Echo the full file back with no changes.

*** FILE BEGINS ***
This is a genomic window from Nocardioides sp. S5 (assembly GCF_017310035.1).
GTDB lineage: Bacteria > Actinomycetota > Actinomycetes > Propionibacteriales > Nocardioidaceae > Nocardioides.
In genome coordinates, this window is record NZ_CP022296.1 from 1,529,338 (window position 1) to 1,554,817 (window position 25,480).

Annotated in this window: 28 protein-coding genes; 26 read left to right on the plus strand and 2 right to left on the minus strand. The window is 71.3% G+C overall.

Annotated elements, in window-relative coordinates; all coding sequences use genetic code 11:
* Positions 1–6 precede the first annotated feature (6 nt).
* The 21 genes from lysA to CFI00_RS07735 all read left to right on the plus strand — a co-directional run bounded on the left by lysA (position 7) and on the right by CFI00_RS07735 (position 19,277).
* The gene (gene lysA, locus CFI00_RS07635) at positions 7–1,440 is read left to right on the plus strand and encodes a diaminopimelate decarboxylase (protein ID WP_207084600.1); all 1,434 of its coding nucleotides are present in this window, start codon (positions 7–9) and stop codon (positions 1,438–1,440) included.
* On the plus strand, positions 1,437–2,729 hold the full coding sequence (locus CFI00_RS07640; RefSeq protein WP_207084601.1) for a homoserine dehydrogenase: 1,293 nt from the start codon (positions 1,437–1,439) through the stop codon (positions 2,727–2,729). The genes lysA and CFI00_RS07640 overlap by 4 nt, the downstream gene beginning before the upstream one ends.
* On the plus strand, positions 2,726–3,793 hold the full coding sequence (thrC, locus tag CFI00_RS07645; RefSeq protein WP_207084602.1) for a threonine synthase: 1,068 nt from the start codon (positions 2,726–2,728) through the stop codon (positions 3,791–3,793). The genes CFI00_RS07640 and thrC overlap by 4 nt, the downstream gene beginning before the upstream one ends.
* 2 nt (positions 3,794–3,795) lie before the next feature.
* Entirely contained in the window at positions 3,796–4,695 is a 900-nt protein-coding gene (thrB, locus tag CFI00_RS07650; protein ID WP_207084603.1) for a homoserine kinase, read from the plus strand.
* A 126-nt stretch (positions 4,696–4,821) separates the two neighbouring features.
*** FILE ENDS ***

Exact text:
This is a genomic window from Nocardioides sp. S5 (assembly GCF_017310035.1).
GTDB lineage: Bacteria > Actinomycetota > Actinomycetes > Propionibacteriales > Nocardioidaceae > Nocardioides.
In genome coordinates, this window is record NZ_CP022296.1 from 1,529,338 (window position 1) to 1,554,817 (window position 25,480).

Annotated in this window: 28 protein-coding genes; 26 read left to right on the plus strand and 2 right to left on the minus strand. The window is 71.3% G+C overall.

Annotated elements, in window-relative coordinates; all coding sequences use genetic code 11:
* Positions 1–6 precede the first annotated feature (6 nt).
* The 21 genes from lysA to CFI00_RS07735 all read left to right on the plus strand — a co-directional run bounded on the left by lysA (position 7) and on the right by CFI00_RS07735 (position 19,277).
* The gene (gene lysA, locus CFI00_RS07635) at positions 7–1,440 is read left to right on the plus strand and encodes a diaminopimelate decarboxylase (protein ID WP_207084600.1); all 1,434 of its coding nucleotides are present in this window, start codon (positions 7–9) and stop codon (positions 1,438–1,440) included.
* On the plus strand, positions 1,437–2,729 hold the full coding sequence (locus CFI00_RS07640; RefSeq protein WP_207084601.1) for a homoserine dehydrogenase: 1,293 nt from the start codon (positions 1,437–1,439) through the stop codon (positions 2,727–2,729). The genes lysA and CFI00_RS07640 overlap by 4 nt, the downstream gene beginning before the upstream one ends.
* On the plus strand, positions 2,726–3,793 hold the full coding sequence (thrC, locus tag CFI00_RS07645; RefSeq protein WP_207084602.1) for a threonine synthase: 1,068 nt from the start codon (positions 2,726–2,728) through the stop codon (positions 3,791–3,793). The genes CFI00_RS07640 and thrC overlap by 4 nt, the downstream gene beginning before the upstream one ends.
* 2 nt (positions 3,794–3,795) lie before the next feature.
* Entirely contained in the window at positions 3,796–4,695 is a 900-nt protein-coding gene (thrB, locus tag CFI00_RS07650; protein ID WP_207084603.1) for a homoserine kinase, read from the plus strand.
* A 126-nt stretch (positions 4,696–4,821) separates the two neighbouring features.